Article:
£850m hit to British farming from ‘no-deal’ Brexit

A no-deal Brexit would wipe £850m off the farming industry’s bottom line, new research from farm business consultant Andersons has concluded.

The analysis looks at what might happen to total income from farming (Tiff) – a measure of farm profit – in the nine to 12 months after Brexit takes place on 31 October, compared with a three-year average for 2016-2018, in the event of a Brexit deal and no deal.

See also: Family farms will bear brunt of no-deal Brexit

The assessment considers the potential effect of tariffs, non-tariff barriers and tariff rate quotas on farm prices and costs, but also assumes the levels of support to farmers will remain unchanged in the year after Brexit.

“Under a Brexit deal scenario, a small decline in profitability of 3% is projected,” said the report. “However, under no deal, an 18% decline is forecast, which would equate to a hit to UK farming generally of almost £850m.”

Report author Michael Haverty says there is significant variation between sectors, but with substantial declines of 31% in output forecast for sheepmeat.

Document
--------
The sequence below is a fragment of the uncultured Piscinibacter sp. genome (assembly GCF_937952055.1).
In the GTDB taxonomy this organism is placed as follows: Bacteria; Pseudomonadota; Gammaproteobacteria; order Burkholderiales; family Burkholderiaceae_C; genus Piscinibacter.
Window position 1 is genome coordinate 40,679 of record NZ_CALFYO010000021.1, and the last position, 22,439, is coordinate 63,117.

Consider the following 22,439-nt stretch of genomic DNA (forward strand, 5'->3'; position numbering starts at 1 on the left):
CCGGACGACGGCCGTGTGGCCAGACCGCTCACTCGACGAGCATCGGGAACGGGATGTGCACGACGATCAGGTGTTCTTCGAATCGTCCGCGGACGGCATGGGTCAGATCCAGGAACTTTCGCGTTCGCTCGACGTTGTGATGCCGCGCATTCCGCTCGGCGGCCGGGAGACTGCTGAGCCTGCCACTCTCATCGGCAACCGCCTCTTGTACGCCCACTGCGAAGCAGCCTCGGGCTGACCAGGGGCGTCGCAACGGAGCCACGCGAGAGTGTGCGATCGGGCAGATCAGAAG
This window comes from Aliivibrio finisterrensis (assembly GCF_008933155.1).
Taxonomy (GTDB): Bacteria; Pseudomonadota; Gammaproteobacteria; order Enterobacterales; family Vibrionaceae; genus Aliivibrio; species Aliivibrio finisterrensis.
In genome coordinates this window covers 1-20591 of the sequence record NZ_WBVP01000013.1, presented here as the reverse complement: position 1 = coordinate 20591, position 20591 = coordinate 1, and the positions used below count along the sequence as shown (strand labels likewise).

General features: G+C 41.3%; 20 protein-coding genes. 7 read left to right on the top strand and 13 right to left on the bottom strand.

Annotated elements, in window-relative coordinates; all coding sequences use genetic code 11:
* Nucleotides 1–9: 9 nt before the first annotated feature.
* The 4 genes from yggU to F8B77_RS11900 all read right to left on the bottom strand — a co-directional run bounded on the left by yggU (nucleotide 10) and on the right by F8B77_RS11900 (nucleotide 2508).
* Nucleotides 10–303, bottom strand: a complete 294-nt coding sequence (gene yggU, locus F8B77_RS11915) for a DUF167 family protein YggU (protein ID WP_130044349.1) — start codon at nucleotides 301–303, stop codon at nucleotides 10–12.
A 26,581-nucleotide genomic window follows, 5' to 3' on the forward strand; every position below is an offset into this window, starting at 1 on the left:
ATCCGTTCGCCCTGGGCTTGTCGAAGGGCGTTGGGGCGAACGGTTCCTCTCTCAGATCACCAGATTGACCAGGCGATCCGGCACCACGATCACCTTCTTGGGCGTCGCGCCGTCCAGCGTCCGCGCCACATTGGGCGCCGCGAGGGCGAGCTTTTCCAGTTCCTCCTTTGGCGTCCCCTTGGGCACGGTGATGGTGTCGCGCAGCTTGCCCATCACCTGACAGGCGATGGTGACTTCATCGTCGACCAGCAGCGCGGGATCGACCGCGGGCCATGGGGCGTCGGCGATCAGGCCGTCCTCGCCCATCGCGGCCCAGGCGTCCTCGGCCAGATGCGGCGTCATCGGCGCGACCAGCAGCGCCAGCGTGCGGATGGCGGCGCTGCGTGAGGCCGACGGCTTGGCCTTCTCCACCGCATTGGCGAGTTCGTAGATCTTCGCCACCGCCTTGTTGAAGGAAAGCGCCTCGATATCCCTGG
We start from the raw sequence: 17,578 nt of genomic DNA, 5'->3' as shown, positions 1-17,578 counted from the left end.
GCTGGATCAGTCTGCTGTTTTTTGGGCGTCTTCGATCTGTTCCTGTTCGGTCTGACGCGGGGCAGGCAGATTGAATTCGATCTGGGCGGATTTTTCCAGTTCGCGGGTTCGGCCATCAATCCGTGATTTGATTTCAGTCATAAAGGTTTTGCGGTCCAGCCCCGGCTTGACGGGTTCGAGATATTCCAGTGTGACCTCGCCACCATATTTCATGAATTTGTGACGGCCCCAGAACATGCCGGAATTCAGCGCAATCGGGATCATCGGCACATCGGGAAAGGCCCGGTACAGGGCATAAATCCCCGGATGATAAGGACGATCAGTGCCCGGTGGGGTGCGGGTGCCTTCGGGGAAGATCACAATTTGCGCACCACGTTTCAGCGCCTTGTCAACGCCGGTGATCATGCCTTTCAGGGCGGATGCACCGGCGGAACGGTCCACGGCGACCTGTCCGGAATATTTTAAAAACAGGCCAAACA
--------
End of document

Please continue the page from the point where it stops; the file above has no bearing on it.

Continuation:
Cereals, milk and beef production are also expected to see lower output, though horticulture and pigs and poultry could see increases, provided there is sufficient labour available.

“With respect to costs, some decreases are forecast for inputs, such as feed, fertiliser and plant protection products, which would be affected by the introduction of lower UK import tariffs under a no-deal scenario.

“However, other inputs such as veterinary costs are projected to rise, as it is anticipated that there would be a significant increase in demand for veterinary staff to assist with border inspection operations.”

The Andersons’ model shows that profitability for a typical dairy farm in England would fall from 3.4p/litre to 0.9p/litre in England under no deal.

The typical arable farm might see its business surplus drop from £297/ha to £203/ha, with profit only sustained by the £219/ha it would still receive in farm subsidy. This would in part reflect the fact cereal exports would face an £11/t tariff on shipments to the European Union, said Mr Haverty.

Commenting on the report, NFU policy director Johnny Hall said it provided a “stark reminder” of the risks to primary producers of a no-deal Brexit.

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